Yes, Let's Have Those Climate Change Conversations
Two scientist-activists at the University of Wisconsin-Madison published an article in Science last week calling for more “Climate Change Conversations,” as the article was titled. Speaking on behalf of people skeptical of an asserted global warming crisis, I accept the invitation.
Bassam Shakhashiri, a professor at the ultra-liberal University of Wisconsin-Madison and Distinguished Chair of the “progressive” group the Wisconsin Idea, along with his University of Wisconsin-Madison colleague Jerry Bell, write, “Communicating the science of climate change provides one example where the scientific community must do more. Climate change affects everyone, so everyone should understand why the climate is changing and what it means for them, their children, and generations to follow.”
Let us begin this important conversation now.
In their article, Shakhashiri and Bell claim “the average temperature of the Earth is increasing.” Well, not during the past decade the temperature hasn’t. NASA and NOAA satellite data show the Earth’s temperature has not risen at all for more than a decade. This has occurred even though global carbon dioxide emissions rose by a third during the past 10 years. If carbon dioxide is truly the primary driver of global temperature change, why has there been no warming during the past decade?
Global warming activists will often reply that we should look at the past century rather than the past decade when assessing global temperatures. Fair enough. At least half of the global warming of the 20th century occurred prior to the post-World War II economic boom. Global carbon dioxide emissions were minimal during the pre-World War II era. Again, this argues against carbon dioxide emissions being the primary driver of global temperature, and argues against economically ruinous “progressive” programs to restrict carbon dioxide emissions.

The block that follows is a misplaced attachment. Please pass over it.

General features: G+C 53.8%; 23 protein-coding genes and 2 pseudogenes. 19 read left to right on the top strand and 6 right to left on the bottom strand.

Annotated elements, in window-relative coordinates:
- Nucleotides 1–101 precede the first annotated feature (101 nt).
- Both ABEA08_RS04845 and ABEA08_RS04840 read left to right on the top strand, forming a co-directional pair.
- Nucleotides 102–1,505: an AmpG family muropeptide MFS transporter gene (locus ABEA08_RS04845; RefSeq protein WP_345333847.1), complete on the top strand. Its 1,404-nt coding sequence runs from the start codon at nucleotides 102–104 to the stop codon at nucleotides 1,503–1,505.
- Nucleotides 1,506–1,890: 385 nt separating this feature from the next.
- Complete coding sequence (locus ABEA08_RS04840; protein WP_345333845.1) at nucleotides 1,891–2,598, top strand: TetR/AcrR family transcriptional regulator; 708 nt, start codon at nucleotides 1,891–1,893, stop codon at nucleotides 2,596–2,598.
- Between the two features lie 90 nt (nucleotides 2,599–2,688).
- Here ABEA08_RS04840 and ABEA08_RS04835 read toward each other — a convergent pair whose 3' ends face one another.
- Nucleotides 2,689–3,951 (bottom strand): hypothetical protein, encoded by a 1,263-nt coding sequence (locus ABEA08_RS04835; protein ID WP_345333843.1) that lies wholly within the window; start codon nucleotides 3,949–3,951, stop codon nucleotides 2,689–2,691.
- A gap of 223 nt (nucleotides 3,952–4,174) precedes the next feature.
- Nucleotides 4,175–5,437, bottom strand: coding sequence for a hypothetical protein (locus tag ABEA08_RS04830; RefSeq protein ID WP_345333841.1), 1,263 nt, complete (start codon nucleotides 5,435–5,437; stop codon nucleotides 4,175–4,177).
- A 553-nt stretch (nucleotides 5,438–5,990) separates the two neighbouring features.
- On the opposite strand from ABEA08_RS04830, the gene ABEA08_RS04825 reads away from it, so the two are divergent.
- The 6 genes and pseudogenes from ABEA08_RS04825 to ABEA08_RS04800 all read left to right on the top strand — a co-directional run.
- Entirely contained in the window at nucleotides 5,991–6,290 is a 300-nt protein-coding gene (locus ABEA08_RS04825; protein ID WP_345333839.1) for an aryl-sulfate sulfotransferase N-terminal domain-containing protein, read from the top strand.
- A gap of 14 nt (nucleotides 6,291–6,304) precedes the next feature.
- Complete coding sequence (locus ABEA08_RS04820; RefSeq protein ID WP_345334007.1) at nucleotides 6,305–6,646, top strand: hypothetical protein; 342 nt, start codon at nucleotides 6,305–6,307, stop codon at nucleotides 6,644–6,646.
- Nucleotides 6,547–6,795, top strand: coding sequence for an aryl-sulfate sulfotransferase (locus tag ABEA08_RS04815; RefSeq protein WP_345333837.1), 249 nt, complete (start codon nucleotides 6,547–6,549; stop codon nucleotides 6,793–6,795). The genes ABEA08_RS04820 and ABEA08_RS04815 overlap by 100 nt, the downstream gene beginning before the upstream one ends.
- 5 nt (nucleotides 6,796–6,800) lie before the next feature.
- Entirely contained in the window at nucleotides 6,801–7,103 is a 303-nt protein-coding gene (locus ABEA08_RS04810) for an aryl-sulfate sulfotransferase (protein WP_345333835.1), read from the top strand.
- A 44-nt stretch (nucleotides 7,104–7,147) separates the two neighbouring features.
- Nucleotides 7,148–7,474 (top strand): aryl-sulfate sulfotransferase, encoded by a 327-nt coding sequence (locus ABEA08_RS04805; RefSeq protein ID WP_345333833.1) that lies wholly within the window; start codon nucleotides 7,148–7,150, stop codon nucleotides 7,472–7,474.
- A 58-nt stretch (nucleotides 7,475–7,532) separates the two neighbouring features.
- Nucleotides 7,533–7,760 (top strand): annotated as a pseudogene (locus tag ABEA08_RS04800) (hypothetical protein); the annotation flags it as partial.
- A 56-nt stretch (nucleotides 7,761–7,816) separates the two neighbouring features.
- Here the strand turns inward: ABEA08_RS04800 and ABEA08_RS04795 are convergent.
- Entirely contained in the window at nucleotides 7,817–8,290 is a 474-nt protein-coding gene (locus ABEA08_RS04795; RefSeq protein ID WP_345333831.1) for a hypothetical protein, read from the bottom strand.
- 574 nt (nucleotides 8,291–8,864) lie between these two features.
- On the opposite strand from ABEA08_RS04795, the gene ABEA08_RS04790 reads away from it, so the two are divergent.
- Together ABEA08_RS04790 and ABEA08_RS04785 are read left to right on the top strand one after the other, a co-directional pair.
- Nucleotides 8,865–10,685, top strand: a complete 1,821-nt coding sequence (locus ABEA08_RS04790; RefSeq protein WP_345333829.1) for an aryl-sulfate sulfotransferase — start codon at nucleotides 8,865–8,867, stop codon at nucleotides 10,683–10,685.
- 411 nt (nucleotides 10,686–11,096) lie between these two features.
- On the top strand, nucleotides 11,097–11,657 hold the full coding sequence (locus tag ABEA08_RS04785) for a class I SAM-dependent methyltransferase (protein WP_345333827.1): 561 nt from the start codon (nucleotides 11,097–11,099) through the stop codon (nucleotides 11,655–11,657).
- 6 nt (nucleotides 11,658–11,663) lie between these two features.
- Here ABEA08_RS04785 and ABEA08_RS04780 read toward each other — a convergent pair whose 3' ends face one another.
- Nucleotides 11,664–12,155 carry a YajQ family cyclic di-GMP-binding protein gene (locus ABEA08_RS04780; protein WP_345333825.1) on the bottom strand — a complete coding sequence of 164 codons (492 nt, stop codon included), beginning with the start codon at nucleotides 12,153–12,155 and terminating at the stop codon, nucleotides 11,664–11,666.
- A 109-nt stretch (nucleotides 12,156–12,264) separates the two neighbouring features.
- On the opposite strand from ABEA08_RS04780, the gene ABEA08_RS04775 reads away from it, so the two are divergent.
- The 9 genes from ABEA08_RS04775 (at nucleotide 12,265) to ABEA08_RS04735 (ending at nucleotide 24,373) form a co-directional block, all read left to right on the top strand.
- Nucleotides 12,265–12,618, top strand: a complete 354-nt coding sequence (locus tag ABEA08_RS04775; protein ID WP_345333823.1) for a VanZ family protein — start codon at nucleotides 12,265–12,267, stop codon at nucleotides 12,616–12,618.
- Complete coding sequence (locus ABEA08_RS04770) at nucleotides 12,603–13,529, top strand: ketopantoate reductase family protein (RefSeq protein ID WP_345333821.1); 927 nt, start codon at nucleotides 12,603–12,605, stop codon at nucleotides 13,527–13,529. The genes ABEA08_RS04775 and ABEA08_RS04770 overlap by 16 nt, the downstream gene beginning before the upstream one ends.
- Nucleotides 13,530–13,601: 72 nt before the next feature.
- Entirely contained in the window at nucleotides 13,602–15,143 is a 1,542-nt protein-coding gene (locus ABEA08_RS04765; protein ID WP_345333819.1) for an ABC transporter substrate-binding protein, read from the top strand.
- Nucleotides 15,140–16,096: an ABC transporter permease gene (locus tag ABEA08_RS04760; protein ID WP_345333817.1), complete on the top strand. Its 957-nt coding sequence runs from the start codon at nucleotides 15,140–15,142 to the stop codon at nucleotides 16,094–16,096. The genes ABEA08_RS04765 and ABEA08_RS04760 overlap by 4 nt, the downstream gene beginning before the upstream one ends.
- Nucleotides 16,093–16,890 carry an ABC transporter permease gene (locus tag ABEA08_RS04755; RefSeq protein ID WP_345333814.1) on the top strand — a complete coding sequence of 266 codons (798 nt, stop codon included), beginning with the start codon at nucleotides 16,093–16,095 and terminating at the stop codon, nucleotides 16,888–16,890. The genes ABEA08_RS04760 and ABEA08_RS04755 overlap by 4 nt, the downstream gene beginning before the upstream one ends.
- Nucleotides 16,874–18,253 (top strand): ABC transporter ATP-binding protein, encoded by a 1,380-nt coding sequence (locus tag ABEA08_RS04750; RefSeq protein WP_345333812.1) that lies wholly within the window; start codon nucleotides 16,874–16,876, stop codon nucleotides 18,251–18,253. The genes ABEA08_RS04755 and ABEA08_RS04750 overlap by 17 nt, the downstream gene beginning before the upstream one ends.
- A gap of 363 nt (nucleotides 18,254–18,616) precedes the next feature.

More importantly, we should look at the past several thousand years, rather than merely the past century, when assessing the context of current temperatures. The Earth’s current temperature, when assessed in proper context, is relatively cool right now. Today’s temperatures are cooler than those that prevailed during most of the past 10,000 years, when human civilization first developed and thrived. Temperatures during the past century only seem warm when compared with the Little Ice Age, which brought about the coldest temperatures of the past 10,000 years and ended just over a century ago.
Shakhashir and Bell claim “ice is melting.” If global temperatures finally warm from the extreme cold of the Little Ice Age, we can certainly expect some of the unusually prevalent ice to melt. But is ice melting at an alarming rate? Not according to NASA and NOAA satellite data. In fact, NASA and NOAA satellite instruments show polar sea ice has remained relatively steady since the satellite instruments were launched in 1979, and polar sea ice is currently more extensive than the long-term average.
Shakhashir and Bell claim “oceans are acidifying.” The oceans are alkaline, not acidic. The oceans have a pH of 8.1, which is far above the neutral pH of 7.0. To the extent ocean alkalinity may have declined from 8.2 to 8.1 during the past century, the oceans are becoming less alkaline, not more acidic.
More importantly, marine life – like terrestrial plant life – is benefiting from higher carbon levels. Several peer-reviewed studies document plankton, sea stars, crustaceans and other marine life thrive and grow more rapidly in ocean water with higher carbon content and less alkalinity.
Shakhashir and Bell claim “extreme weather events are more frequent.” If Shakhashir and Bell define “extreme weather events” as a remarkable decline in drought, a remarkable increase in soil moisture, a remarkable decline in strong tornadoes and a remarkable decline in hurricane strikes, they are correct. However, if they define “extreme weather events” the way most other people in the world define the term, they are irrefutably wrong. As temperatures continue to recover from the depths of the Little Ice Age, droughts are less frequent and severe, global soil moisture is improving, strong tornadoes are in long-term decline, and hurricane strikes are becoming less frequent.
Shakhashiri and Bell assert we should have more climate change conversations. I agree, especially considering the scientific evidence debunks global warming alarmism. Messieurs Shakhashiri and Bell, you name the time, place and venue, and I will be happy to oblige you in considering this climate change conversation.
James M. Taylor is senior fellow for environment policy at The Heartland Institute. This article first appeared at Forbes.com and is published with permission.